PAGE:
Adam Nimoy’s tribute to his father is a tender and loving exercise.
Celebration. That was Adam Nimoy’s original plan with his documentary For the Love of Spock – to commemorate the 50th anniversary of Star Trek by producing a documentary on his father’s enduring character, Mr. Spock. However, plans change as life sometimes forces it to do. What was released was equal parts celebration of Leonard Nimoy’s iconic portrayal of the ultimate outsider, a look back at his decades-long acting career, and Adam’s own personal journey of reconciliation with his father. All of this makes For the Love of Spock a touching look at an actor, a character, and a father.
Highlights include a fun trip down memory lane through some of Leonard’s acting career prior to being cast in Star Trek, with clips from Gunsmoke, The Lieutenant (the guest role which earned him the character of Spock) and other television and film performances. It might be odd to see him in so many diverse roles and without his defining ears, yet it is a terrific tribute to the actor. Also included is his time on Star Trek in front of and behind the camera as well as his post-Trek work, including plays, directorial assignments and an acting appearance in an The Outer Limits episode directed by Adam.
Thousands of Star Trek conventions later, most of Leonard Nimoy’s anecdotal stories from the set of Gene Roddenberry’s creation have become muscle memory to most fans. While Adam is smart to only touch on the more memorable bits, he does include some rare convention footage in which Leonard reads a 1966 Variety review of the show’s debut to an audience. Listening to Leonard tell the story, guffawing at every criticism, is worth watching the film for alone. There are rarely seen interviews as well, which top off the look at his impressive career.
The heart of For the Love of Spock comes during the more personal moments, as Adam interviews fans, fellow colleagues, and the current torchbearers of the U.S.S. Enterprise. Much like Rod Roddenberry’s confession in his Trek Nation documentary, Adam had a similar experience in regards to growing up under the Star Trek shadow with his father. Taking his own path as many children do from their parents, makes Adam’s relationship with his father no different from the documentary’s audience. Of course, there is one big difference – Adam’s father played Spock, and sometimes he admitted to feeling as if he had to share the affection of his father with fans the world over, and that he was losing that battle.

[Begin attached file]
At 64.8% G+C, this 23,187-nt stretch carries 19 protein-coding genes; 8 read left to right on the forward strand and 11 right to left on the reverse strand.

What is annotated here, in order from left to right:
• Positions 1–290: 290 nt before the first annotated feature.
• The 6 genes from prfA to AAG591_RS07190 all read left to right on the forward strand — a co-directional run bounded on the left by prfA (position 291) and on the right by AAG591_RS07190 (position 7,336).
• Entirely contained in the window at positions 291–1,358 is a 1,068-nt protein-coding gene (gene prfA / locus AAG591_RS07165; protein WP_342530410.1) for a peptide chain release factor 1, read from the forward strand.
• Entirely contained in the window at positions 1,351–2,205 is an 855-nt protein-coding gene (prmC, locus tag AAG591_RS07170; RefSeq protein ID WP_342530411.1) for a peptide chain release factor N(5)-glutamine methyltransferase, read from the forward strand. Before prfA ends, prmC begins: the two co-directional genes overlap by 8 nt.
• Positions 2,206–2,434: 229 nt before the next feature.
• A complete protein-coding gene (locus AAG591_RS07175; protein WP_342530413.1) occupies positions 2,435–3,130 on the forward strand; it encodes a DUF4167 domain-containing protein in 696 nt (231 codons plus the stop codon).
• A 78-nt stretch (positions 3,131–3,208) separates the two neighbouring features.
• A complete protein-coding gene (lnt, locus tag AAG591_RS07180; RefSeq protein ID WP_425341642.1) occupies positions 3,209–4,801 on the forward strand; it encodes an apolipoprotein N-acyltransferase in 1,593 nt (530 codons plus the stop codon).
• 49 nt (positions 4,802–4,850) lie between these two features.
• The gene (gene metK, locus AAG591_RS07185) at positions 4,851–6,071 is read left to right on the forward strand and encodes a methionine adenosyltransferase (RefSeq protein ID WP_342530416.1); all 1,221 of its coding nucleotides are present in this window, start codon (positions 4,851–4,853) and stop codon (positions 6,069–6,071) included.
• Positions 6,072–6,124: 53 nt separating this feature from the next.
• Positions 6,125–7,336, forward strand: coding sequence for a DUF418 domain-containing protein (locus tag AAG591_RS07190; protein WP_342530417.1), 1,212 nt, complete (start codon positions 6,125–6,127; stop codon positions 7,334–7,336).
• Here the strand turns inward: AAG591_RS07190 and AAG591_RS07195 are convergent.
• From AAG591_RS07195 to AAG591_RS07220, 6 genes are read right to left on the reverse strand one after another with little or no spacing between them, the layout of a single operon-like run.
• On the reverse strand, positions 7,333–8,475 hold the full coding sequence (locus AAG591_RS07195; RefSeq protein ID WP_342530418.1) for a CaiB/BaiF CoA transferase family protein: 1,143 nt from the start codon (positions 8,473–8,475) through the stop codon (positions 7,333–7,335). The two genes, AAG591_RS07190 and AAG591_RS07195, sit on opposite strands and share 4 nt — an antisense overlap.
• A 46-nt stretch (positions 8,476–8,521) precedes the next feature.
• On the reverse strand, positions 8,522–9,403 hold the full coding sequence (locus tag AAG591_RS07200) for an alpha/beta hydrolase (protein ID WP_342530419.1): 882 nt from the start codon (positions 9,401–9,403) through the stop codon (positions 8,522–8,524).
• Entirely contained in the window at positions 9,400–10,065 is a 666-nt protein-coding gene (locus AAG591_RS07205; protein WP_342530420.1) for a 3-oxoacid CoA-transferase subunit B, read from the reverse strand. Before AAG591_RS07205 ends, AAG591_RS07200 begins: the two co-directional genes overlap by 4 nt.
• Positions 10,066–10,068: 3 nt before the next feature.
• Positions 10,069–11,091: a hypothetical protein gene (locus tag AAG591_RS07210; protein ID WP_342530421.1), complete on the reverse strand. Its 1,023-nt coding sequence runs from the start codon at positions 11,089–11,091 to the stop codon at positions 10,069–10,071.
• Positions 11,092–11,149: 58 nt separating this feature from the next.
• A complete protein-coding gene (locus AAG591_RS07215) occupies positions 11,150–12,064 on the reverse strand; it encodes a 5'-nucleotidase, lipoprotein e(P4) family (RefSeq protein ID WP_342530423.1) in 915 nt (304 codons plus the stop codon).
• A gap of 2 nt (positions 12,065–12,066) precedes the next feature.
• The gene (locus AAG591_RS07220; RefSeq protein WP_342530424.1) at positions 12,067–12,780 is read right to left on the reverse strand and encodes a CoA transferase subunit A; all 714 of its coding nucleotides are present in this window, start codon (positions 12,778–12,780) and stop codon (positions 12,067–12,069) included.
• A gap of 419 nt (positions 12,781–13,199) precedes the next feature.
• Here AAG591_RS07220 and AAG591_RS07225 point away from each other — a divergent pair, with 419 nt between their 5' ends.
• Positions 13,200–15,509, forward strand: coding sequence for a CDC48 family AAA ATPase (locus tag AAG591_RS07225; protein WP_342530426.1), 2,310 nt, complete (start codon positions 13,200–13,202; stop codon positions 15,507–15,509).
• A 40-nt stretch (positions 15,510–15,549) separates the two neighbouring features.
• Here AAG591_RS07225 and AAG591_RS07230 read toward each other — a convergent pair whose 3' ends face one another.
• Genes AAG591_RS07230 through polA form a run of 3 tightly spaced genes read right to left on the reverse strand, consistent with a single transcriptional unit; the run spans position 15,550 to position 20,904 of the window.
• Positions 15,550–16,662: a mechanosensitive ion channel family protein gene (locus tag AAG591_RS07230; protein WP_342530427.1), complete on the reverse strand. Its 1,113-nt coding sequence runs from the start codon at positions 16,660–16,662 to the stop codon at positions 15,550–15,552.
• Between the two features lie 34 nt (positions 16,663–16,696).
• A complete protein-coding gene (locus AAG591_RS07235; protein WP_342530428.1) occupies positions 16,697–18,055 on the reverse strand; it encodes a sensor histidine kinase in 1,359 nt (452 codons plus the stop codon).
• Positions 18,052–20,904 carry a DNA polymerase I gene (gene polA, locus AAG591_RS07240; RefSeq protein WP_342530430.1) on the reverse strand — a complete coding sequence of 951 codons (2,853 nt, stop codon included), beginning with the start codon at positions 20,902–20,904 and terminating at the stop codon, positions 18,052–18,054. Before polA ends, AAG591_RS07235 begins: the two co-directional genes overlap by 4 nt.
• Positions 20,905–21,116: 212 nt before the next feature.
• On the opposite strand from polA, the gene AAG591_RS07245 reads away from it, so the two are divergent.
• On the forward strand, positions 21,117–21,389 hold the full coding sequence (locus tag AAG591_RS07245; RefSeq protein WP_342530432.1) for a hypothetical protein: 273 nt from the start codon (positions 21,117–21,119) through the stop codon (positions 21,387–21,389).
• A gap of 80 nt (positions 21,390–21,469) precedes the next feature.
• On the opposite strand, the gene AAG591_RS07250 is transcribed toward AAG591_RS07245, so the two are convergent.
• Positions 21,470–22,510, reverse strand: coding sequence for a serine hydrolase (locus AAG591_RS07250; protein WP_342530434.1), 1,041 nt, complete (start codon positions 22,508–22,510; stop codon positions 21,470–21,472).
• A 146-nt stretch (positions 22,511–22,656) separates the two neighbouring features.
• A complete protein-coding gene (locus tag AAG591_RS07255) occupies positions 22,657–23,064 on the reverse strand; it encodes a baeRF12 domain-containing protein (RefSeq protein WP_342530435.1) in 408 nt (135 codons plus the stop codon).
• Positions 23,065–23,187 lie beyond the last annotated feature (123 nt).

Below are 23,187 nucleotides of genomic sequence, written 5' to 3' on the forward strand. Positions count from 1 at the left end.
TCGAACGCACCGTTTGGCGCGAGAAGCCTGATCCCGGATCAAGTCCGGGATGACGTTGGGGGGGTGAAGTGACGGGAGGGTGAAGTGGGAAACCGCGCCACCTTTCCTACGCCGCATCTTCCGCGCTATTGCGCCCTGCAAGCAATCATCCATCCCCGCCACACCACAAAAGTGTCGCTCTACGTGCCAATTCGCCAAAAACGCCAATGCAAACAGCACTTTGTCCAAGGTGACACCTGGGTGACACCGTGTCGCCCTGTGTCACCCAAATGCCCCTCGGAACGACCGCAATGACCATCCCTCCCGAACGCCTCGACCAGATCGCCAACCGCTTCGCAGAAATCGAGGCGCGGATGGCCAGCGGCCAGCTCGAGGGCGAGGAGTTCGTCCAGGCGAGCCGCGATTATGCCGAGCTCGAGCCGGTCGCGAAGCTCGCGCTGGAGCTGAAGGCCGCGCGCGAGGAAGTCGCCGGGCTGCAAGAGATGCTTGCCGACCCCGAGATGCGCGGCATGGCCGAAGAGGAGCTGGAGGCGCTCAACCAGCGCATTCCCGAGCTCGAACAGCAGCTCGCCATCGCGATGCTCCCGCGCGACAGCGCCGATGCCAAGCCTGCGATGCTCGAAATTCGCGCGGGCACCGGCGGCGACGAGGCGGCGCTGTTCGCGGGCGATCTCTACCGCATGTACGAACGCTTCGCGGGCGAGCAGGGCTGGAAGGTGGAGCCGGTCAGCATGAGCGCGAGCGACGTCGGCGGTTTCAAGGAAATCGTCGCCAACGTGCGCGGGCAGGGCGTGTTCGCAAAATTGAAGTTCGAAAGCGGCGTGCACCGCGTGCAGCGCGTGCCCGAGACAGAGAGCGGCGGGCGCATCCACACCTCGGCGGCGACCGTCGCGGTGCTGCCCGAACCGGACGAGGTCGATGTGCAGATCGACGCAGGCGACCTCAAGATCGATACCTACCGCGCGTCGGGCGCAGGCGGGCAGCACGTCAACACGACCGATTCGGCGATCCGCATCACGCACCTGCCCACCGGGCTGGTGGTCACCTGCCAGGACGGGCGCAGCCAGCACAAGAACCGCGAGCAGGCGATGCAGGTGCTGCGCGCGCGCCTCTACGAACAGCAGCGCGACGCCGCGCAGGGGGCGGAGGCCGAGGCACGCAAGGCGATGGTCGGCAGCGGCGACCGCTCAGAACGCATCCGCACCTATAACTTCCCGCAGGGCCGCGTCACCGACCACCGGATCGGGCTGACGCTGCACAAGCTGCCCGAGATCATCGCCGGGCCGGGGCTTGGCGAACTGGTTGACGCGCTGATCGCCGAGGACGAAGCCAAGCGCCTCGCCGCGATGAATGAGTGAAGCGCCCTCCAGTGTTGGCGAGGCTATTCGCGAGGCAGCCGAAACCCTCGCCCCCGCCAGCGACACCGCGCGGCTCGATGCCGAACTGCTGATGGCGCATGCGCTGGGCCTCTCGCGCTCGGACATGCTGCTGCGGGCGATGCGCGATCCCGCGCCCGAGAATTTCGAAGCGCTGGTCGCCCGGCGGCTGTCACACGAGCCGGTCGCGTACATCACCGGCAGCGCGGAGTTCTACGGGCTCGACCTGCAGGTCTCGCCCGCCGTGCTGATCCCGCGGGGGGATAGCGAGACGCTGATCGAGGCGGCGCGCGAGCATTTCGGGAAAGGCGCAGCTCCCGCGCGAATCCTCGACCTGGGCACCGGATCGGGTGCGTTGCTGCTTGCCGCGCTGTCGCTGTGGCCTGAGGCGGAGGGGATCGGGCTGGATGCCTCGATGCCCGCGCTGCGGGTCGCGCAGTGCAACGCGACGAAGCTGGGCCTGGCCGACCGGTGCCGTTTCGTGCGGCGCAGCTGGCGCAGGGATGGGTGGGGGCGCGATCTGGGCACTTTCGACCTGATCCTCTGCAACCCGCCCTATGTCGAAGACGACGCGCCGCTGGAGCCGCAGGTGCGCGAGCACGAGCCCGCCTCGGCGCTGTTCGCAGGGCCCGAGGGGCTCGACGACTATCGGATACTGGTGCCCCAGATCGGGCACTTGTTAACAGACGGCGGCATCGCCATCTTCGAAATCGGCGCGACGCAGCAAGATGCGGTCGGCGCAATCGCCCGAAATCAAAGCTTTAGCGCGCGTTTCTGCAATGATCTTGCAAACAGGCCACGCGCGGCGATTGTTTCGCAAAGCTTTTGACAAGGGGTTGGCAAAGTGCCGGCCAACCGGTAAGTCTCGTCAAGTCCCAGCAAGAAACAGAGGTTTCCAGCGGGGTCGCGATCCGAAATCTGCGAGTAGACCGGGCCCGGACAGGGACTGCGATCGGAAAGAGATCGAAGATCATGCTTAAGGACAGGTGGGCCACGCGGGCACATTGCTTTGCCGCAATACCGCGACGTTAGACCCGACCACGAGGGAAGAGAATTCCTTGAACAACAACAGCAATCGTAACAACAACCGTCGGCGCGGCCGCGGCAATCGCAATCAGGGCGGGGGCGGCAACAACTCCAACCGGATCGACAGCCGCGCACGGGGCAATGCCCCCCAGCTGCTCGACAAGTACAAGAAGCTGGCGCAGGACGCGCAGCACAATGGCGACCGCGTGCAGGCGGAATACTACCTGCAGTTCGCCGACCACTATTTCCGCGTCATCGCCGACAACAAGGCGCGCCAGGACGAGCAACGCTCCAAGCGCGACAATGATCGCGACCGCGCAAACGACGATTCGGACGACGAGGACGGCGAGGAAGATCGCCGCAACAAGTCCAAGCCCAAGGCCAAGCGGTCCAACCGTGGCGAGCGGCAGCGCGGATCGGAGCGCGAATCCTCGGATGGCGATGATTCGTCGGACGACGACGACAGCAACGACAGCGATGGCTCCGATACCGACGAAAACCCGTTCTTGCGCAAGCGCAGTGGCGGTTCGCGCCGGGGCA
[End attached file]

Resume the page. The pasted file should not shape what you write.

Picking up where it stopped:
The fact that he does not shy away from any of those experiences, warts and all, leaves viewers with a better understanding of what it means to be the son or daughter of a famous parent who is recognized and beloved the world over. In the end, these touching moments are what will leave the biggest impact on viewers. The rare moments from Leonard Nimoy’s professional life are a true time capsule and testimonial to his acting career, but the quest to be a better father and the impact all of it had on his children, is what is special about For the Love of Spock. Somewhere, the “mensch” has to be smiling at his ultimate recollection by his son.
For the Love of Spock is available in cinemas in the US and worldwide with behind-the-scenes extras on We Are Colony.